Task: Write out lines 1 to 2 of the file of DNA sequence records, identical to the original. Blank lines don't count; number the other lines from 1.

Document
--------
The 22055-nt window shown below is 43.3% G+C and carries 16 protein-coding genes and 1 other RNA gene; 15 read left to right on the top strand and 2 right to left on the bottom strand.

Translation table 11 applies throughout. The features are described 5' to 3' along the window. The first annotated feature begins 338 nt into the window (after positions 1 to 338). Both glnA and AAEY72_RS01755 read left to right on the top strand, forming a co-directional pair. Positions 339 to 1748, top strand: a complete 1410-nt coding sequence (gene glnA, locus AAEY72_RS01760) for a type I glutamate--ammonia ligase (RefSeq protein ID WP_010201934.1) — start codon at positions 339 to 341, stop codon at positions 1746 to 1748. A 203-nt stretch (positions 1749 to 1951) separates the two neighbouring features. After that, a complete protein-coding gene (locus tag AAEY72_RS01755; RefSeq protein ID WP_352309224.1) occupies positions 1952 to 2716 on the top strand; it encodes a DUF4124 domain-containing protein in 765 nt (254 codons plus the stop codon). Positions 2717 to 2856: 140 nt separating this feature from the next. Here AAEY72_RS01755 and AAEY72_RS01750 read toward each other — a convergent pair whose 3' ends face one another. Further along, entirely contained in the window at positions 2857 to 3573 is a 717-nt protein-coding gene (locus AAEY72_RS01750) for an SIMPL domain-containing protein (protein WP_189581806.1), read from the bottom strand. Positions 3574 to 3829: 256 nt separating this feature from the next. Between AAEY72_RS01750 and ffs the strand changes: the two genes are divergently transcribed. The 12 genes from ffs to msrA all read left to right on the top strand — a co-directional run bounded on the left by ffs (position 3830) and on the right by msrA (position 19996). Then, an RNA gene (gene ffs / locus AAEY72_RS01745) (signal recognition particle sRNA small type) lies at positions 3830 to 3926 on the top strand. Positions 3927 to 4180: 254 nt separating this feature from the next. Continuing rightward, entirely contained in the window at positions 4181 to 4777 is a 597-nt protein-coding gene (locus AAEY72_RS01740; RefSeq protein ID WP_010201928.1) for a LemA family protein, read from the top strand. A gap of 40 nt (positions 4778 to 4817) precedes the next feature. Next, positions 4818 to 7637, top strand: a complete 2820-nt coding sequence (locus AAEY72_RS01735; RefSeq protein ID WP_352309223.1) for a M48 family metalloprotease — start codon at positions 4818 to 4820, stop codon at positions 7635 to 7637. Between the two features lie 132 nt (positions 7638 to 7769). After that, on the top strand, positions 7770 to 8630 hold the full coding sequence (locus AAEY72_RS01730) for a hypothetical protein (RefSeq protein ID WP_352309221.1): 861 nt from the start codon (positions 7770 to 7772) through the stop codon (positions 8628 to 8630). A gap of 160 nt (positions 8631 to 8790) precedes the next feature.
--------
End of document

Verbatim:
The 22055-nt window shown below is 43.3% G+C and carries 16 protein-coding genes and 1 other RNA gene; 15 read left to right on the top strand and 2 right to left on the bottom strand.

Translation table 11 applies throughout. The features are described 5' to 3' along the window. The first annotated feature begins 338 nt into the window (after positions 1 to 338). Both glnA and AAEY72_RS01755 read left to right on the top strand, forming a co-directional pair. Positions 339 to 1748, top strand: a complete 1410-nt coding sequence (gene glnA, locus AAEY72_RS01760) for a type I glutamate--ammonia ligase (RefSeq protein ID WP_010201934.1) — start codon at positions 339 to 341, stop codon at positions 1746 to 1748. A 203-nt stretch (positions 1749 to 1951) separates the two neighbouring features. After that, a complete protein-coding gene (locus tag AAEY72_RS01755; RefSeq protein ID WP_352309224.1) occupies positions 1952 to 2716 on the top strand; it encodes a DUF4124 domain-containing protein in 765 nt (254 codons plus the stop codon). Positions 2717 to 2856: 140 nt separating this feature from the next. Here AAEY72_RS01755 and AAEY72_RS01750 read toward each other — a convergent pair whose 3' ends face one another. Further along, entirely contained in the window at positions 2857 to 3573 is a 717-nt protein-coding gene (locus AAEY72_RS01750) for an SIMPL domain-containing protein (protein WP_189581806.1), read from the bottom strand. Positions 3574 to 3829: 256 nt separating this feature from the next. Between AAEY72_RS01750 and ffs the strand changes: the two genes are divergently transcribed. The 12 genes from ffs to msrA all read left to right on the top strand — a co-directional run bounded on the left by ffs (position 3830) and on the right by msrA (position 19996). Then, an RNA gene (gene ffs / locus AAEY72_RS01745) (signal recognition particle sRNA small type) lies at positions 3830 to 3926 on the top strand. Positions 3927 to 4180: 254 nt separating this feature from the next. Continuing rightward, entirely contained in the window at positions 4181 to 4777 is a 597-nt protein-coding gene (locus AAEY72_RS01740; RefSeq protein ID WP_010201928.1) for a LemA family protein, read from the top strand. A gap of 40 nt (positions 4778 to 4817) precedes the next feature. Next, positions 4818 to 7637, top strand: a complete 2820-nt coding sequence (locus AAEY72_RS01735; RefSeq protein ID WP_352309223.1) for a M48 family metalloprotease — start codon at positions 4818 to 4820, stop codon at positions 7635 to 7637. Between the two features lie 132 nt (positions 7638 to 7769). After that, on the top strand, positions 7770 to 8630 hold the full coding sequence (locus AAEY72_RS01730) for a hypothetical protein (RefSeq protein ID WP_352309221.1): 861 nt from the start codon (positions 7770 to 7772) through the stop codon (positions 8628 to 8630). A gap of 160 nt (positions 8631 to 8790) precedes the next feature.